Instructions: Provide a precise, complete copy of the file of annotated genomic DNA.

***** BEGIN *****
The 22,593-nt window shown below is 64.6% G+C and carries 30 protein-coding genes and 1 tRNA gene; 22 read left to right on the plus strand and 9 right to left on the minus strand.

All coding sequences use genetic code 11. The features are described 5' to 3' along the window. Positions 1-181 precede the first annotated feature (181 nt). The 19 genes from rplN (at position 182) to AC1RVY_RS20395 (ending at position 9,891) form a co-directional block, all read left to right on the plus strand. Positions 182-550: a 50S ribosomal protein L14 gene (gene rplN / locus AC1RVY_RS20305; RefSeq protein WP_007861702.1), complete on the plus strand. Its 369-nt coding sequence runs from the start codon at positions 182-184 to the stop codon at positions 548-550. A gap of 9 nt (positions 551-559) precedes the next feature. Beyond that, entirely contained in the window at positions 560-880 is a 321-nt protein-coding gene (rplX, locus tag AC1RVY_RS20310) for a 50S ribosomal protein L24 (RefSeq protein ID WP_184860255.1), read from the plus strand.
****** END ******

The 22,593-nt window shown below is 64.6% G+C and carries 30 protein-coding genes and 1 tRNA gene; 22 read left to right on the plus strand and 9 right to left on the minus strand.

All coding sequences use genetic code 11. The features are described 5' to 3' along the window. Positions 1-181 precede the first annotated feature (181 nt). The 19 genes from rplN (at position 182) to AC1RVY_RS20395 (ending at position 9,891) form a co-directional block, all read left to right on the plus strand. Positions 182-550: a 50S ribosomal protein L14 gene (gene rplN / locus AC1RVY_RS20305; RefSeq protein WP_007861702.1), complete on the plus strand. Its 369-nt coding sequence runs from the start codon at positions 182-184 to the stop codon at positions 548-550. A gap of 9 nt (positions 551-559) precedes the next feature. Beyond that, entirely contained in the window at positions 560-880 is a 321-nt protein-coding gene (rplX, locus tag AC1RVY_RS20310) for a 50S ribosomal protein L24 (RefSeq protein ID WP_184860255.1), read from the plus strand.